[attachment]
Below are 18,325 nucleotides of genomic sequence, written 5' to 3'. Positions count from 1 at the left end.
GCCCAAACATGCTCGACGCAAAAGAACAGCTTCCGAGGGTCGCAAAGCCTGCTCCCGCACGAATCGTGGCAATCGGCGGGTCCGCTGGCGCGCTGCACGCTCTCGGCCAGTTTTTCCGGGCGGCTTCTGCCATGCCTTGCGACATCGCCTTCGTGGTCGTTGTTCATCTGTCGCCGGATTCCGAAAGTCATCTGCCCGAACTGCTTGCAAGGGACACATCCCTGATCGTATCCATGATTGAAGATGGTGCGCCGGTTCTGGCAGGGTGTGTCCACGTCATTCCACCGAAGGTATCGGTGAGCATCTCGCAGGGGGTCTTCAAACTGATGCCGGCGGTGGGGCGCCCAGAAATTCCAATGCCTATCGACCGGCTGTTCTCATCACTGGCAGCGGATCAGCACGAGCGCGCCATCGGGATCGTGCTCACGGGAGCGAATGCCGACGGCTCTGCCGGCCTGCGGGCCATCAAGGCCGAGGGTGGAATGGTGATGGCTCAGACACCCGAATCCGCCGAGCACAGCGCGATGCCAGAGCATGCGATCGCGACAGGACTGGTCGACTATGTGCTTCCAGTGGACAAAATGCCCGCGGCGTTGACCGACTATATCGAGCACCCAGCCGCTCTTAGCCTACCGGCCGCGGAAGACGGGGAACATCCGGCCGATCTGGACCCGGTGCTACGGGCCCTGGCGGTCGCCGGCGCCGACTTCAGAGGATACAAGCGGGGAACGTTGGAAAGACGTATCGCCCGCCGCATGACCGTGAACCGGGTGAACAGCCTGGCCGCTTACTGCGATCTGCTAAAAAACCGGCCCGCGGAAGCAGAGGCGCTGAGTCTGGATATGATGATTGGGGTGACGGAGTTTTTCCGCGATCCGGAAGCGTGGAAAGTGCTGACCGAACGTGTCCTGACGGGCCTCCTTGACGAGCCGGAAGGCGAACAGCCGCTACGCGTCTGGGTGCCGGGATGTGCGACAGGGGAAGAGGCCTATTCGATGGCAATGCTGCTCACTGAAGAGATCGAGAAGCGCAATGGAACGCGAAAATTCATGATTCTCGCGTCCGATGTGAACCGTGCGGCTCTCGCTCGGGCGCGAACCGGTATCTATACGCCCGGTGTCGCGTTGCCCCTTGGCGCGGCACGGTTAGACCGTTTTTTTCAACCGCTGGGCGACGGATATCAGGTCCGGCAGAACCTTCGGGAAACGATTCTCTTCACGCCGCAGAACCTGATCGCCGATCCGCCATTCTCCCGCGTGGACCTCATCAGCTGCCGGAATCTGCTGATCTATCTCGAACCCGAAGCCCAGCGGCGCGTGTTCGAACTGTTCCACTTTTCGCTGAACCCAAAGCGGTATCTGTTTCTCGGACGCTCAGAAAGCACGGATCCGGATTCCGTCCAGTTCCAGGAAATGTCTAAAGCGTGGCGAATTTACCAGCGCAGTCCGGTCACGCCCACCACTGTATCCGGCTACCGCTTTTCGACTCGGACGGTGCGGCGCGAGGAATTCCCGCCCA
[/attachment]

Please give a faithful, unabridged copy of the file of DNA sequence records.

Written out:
Below are 18,325 nucleotides of genomic sequence, written 5' to 3'. Positions count from 1 at the left end.
GCCCAAACATGCTCGACGCAAAAGAACAGCTTCCGAGGGTCGCAAAGCCTGCTCCCGCACGAATCGTGGCAATCGGCGGGTCCGCTGGCGCGCTGCACGCTCTCGGCCAGTTTTTCCGGGCGGCTTCTGCCATGCCTTGCGACATCGCCTTCGTGGTCGTTGTTCATCTGTCGCCGGATTCCGAAAGTCATCTGCCCGAACTGCTTGCAAGGGACACATCCCTGATCGTATCCATGATTGAAGATGGTGCGCCGGTTCTGGCAGGGTGTGTCCACGTCATTCCACCGAAGGTATCGGTGAGCATCTCGCAGGGGGTCTTCAAACTGATGCCGGCGGTGGGGCGCCCAGAAATTCCAATGCCTATCGACCGGCTGTTCTCATCACTGGCAGCGGATCAGCACGAGCGCGCCATCGGGATCGTGCTCACGGGAGCGAATGCCGACGGCTCTGCCGGCCTGCGGGCCATCAAGGCCGAGGGTGGAATGGTGATGGCTCAGACACCCGAATCCGCCGAGCACAGCGCGATGCCAGAGCATGCGATCGCGACAGGACTGGTCGACTATGTGCTTCCAGTGGACAAAATGCCCGCGGCGTTGACCGACTATATCGAGCACCCAGCCGCTCTTAGCCTACCGGCCGCGGAAGACGGGGAACATCCGGCCGATCTGGACCCGGTGCTACGGGCCCTGGCGGTCGCCGGCGCCGACTTCAGAGGATACAAGCGGGGAACGTTGGAAAGACGTATCGCCCGCCGCATGACCGTGAACCGGGTGAACAGCCTGGCCGCTTACTGCGATCTGCTAAAAAACCGGCCCGCGGAAGCAGAGGCGCTGAGTCTGGATATGATGATTGGGGTGACGGAGTTTTTCCGCGATCCGGAAGCGTGGAAAGTGCTGACCGAACGTGTCCTGACGGGCCTCCTTGACGAGCCGGAAGGCGAACAGCCGCTACGCGTCTGGGTGCCGGGATGTGCGACAGGGGAAGAGGCCTATTCGATGGCAATGCTGCTCACTGAAGAGATCGAGAAGCGCAATGGAACGCGAAAATTCATGATTCTCGCGTCCGATGTGAACCGTGCGGCTCTCGCTCGGGCGCGAACCGGTATCTATACGCCCGGTGTCGCGTTGCCCCTTGGCGCGGCACGGTTAGACCGTTTTTTTCAACCGCTGGGCGACGGATATCAGGTCCGGCAGAACCTTCGGGAAACGATTCTCTTCACGCCGCAGAACCTGATCGCCGATCCGCCATTCTCCCGCGTGGACCTCATCAGCTGCCGGAATCTGCTGATCTATCTCGAACCCGAAGCCCAGCGGCGCGTGTTCGAACTGTTCCACTTTTCGCTGAACCCAAAGCGGTATCTGTTTCTCGGACGCTCAGAAAGCACGGATCCGGATTCCGTCCAGTTCCAGGAAATGTCTAAAGCGTGGCGAATTTACCAGCGCAGTCCGGTCACGCCCACCACTGTATCCGGCTACCGCTTTTCGACTCGGACGGTGCGGCGCGAGGAATTCCCGCCCA